Has this every been followed up on? Is their data public?

• Very detailed and interesting, thanks.

One clarification/​suggestion: Where you give sort of ‘null results’, e.g.,

There was no correlation with SAT scores. And notably, there was no correlation with studying economics, which suggests that these effects may not necessarily be driven by having learned expected value theory.

Can you do more to illustrate the confidence/​credible intervals on these (above, correlation coefficient), so we can get a sense of ‘how tightly bounded the result is’ and how much confidence we can have that ‘any difference is likely to be small, at most’?

To ~belabor the point, it would be nice to get a sense of the extent to which results like these (and others like ‘no significant correlation’ or ‘no reliable relationship’) could be simply by an (un)lucky draw in the context of a lack of statistical power. Or, conversely, are these ‘real tightly bounded nulls’.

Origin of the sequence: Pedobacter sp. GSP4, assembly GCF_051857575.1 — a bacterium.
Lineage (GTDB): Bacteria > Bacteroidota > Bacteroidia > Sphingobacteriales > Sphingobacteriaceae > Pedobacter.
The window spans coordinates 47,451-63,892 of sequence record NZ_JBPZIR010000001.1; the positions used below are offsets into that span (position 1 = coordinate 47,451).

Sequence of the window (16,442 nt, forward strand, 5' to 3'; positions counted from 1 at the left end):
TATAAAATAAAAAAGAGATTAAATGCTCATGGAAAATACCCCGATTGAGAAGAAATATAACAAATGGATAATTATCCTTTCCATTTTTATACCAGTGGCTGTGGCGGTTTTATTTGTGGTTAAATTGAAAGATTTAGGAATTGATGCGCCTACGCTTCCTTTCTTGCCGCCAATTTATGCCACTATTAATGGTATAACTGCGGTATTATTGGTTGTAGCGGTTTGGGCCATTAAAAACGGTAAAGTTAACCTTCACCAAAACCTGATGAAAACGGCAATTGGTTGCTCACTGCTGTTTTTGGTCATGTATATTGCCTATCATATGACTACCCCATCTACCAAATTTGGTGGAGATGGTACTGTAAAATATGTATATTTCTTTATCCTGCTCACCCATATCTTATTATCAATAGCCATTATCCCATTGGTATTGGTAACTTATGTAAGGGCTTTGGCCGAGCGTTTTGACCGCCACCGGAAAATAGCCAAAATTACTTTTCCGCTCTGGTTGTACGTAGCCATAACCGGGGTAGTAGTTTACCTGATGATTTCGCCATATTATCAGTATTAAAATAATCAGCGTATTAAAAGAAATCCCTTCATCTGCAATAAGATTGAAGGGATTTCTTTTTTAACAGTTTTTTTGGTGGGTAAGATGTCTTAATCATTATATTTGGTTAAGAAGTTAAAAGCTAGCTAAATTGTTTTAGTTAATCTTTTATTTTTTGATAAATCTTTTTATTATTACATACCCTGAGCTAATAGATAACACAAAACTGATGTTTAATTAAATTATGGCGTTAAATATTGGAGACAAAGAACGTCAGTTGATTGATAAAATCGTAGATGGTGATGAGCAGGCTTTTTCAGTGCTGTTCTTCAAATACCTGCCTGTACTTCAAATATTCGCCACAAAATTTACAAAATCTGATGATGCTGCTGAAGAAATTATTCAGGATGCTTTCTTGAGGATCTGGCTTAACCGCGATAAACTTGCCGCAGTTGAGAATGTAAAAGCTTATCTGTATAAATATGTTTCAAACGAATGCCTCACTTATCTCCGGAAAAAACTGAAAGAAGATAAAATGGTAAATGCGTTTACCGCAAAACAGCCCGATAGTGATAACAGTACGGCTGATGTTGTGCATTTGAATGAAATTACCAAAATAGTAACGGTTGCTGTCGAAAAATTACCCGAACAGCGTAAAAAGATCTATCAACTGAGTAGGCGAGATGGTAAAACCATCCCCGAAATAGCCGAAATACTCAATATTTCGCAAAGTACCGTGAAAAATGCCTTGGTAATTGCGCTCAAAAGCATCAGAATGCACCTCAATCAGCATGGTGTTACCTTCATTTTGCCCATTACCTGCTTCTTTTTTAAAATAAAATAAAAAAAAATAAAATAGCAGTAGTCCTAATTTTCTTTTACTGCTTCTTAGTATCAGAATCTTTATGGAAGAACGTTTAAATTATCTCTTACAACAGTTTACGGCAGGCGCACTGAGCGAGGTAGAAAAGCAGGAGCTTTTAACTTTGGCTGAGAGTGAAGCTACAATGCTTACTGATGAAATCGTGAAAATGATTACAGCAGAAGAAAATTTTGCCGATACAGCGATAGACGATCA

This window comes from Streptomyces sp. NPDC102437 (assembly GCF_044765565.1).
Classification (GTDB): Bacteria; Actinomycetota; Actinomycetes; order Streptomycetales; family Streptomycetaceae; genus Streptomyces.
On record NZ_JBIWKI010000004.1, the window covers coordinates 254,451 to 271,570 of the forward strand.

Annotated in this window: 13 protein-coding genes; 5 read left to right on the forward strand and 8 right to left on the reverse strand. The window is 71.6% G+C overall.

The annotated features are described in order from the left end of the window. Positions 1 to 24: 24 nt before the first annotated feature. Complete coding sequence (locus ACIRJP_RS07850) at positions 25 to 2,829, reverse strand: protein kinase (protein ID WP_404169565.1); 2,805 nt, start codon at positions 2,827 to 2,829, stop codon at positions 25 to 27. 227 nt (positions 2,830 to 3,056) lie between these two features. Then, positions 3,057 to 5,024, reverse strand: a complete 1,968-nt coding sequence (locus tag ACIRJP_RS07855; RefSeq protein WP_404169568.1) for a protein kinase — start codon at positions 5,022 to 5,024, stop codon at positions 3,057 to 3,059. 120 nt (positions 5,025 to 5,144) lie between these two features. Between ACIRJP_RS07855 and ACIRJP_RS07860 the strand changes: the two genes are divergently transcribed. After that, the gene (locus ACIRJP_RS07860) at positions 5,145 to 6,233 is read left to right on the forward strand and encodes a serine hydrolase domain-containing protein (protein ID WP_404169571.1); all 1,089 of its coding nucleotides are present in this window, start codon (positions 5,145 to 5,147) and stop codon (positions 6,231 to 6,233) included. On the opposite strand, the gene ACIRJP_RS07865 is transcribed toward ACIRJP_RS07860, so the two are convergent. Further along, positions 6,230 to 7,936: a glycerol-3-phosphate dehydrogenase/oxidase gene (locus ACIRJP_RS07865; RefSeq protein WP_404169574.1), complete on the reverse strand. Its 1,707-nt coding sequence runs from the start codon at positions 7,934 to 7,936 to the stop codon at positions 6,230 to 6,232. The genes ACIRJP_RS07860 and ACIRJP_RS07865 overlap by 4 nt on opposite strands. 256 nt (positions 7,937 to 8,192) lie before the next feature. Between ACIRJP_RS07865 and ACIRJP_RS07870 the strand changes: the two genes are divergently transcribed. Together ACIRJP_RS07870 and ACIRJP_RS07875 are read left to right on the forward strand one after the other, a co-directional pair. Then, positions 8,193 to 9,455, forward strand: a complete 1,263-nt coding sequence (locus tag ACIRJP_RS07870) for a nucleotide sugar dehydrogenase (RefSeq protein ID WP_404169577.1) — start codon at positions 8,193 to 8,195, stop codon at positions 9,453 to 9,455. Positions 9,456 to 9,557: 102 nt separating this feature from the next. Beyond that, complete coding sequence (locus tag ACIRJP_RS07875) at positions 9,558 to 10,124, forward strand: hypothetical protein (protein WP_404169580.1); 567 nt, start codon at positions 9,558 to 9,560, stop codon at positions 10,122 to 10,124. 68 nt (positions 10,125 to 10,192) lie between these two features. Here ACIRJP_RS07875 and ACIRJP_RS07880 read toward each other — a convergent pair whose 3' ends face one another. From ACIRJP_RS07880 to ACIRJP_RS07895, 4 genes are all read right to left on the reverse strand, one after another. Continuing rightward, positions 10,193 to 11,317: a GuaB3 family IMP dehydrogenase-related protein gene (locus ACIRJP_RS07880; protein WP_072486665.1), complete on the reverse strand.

• I think having kids is widely seen as changing your perspective on what’s important, maybe toward a narrower moral circles (towards your kids and away from others) This could be a cost to consider? E.g.,

• Are you engaging in motivated reasoning … or çommitting other reasoning fallacies?

I propose the following good epistemic check using Elicit.org’s “reason from one claim to another” tool

Whenever you have a theory that

Feed this tool your theory, negating one side or the other[1]

and/​or

And see if any of the arguments it presents seem equally plausible to your arguments for

If so, believe your arguments and conclusion less.

Caveat: the tool is not working great yet, and often requires a few rounds of iteration, selecting the better arguments and telling it “show me more like this”, or feeding it some arguments

1. ^

Or the contrapositives of either